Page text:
Like many, I enjoy long distance train travel and, like many, look back in awe at Rhodes’ attempt at building a Cape to Cairo railway. Rhodes never completed his vision, but the, somewhat romantic, idea of being able to take the train from the Mediterranean, say Alexandria, to Cape Town, still fascinates many.
I’ve somewhat traveled in Africa myself, including having taken some of the few remaining long distance train connections. Even though many of the train lines are in dire traits, it’s still an eventful and reasonably comfortable way to travel, when possible, and, on these long distances, certainly beats being holed up in a bus, with goats breathing down your neck, chickens stuck under your seat and bags of maize under your feet.
However, mostly, the locals don’t seem to agree, and prefer cars or busses to the dilapidated train network of, particularly, sub Saharan Africa.
Much of Africa’s train network was put in during colonial rule, which might in part explain the post-colonial powers’ lack of interest in maintaining the existing rail connections, to the extent where plenty of the existing lines were ripped out of the ground and sold, lock stock and barrel, as scrap.
That said, the last decade or so has seen something of a revival for African train connections, though primarily as a means to ship natural resources out of Africa, the train lines typically paid for by multinationals or big spending foreign governments (think China) and designed to be used for goods transport, not people.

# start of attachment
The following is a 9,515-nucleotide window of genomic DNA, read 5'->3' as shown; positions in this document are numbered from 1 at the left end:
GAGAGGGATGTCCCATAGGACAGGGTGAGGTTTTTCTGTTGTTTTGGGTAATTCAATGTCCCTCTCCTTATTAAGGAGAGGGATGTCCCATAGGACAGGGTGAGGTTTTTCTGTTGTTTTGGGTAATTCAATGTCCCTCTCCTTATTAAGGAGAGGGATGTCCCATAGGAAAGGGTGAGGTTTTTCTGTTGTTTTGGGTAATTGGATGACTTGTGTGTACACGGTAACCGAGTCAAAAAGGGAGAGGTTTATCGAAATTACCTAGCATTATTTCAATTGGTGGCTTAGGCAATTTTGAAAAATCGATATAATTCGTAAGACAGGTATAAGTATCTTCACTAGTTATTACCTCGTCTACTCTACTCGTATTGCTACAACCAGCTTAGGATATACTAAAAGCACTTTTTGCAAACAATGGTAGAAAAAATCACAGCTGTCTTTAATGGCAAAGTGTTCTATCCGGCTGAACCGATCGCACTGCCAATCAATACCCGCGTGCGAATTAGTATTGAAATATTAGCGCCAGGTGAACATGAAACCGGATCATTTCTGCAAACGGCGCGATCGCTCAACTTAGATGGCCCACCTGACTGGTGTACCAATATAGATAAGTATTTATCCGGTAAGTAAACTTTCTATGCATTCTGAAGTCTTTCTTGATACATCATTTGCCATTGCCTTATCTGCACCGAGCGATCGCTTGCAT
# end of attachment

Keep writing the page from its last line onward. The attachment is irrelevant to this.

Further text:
I figured it would be interesting to map what’s left of Africa’s train network.
To my surprise, traveling by train from Cape to Cairo is almost, theoretically, possible, the only real gap being the lack of tracks between the South Sudan town of Wau and the northern Ugandan towns of either Pakwach or Gulu, a distance by road of about 1000 kilometers.
Besides this gap, tracks cover the whole distance from Alexandria to Cape Town (outside a ferry connection on Lake Nasser, or Lake Nubia, if you prefer the Sudanese name, between Aswan in Egypt and Wadi Haifa in Sudan). Sadly, several of the connections are for goods only, and plenty of the lines see rather infrequent connections for passenger transport. Still, not bad for a total distance of 7500 kilometers, as the crow flies, some 10500 kilometers by road.
Also to my surprise, I found that there are quite a few more working rail lines than I expected, still in operation on the African continent. Sure, though South Africa’s passenger traffic appears to be slowly but surely dwindling, their network is still the most extensive in Africa. And Morocco has even been increasing its network over the last few years, introducing some high speed and very comfortable connections. But also Algeria has an extensive rail network, as, to some extent, does Nigeria.
Still, the bulk of the network is in southern and south eastern Africa, with a reasonable to good connection between Dar es Salaam and Cape Town.
South Africa (1, 2, 3, 4), Mozambique (1, 2, 3, 4, 5), Malawi (1, 2), Zimbabwe, Botswana, Namibia (1, 2, 3), TAZARA, connecting Zambia and Tanzania (1, 2, 3), Zambia (1, 2), Kenya (1, 2), defunct eastern Africa lines, Egypt (1, 2, 3, 4), Ethiopia, Eritrea (1, 2), Sudan (1, 2, 3), Tunisia (1, 2), Algeria, Morocco, Senegal and Mali (1, 2, 3), Angola, Camaroon, Burkina Faso and Ivory Coast (1, 2), Benin (1, 2), the Congos (1, 2, 3), Libya, Ghana, Guinea, Liberia, Madagascar, Mauritania, Swaziland, Nigeria, Sierra Leone, Togo.
Here and there, I was able to draw on personal experience, but most of the map is drawn based on sources which can’t always have been up to date. I’d happily hear about and correct my mistakes. Post ideas, suggestions and corrections in the comments below.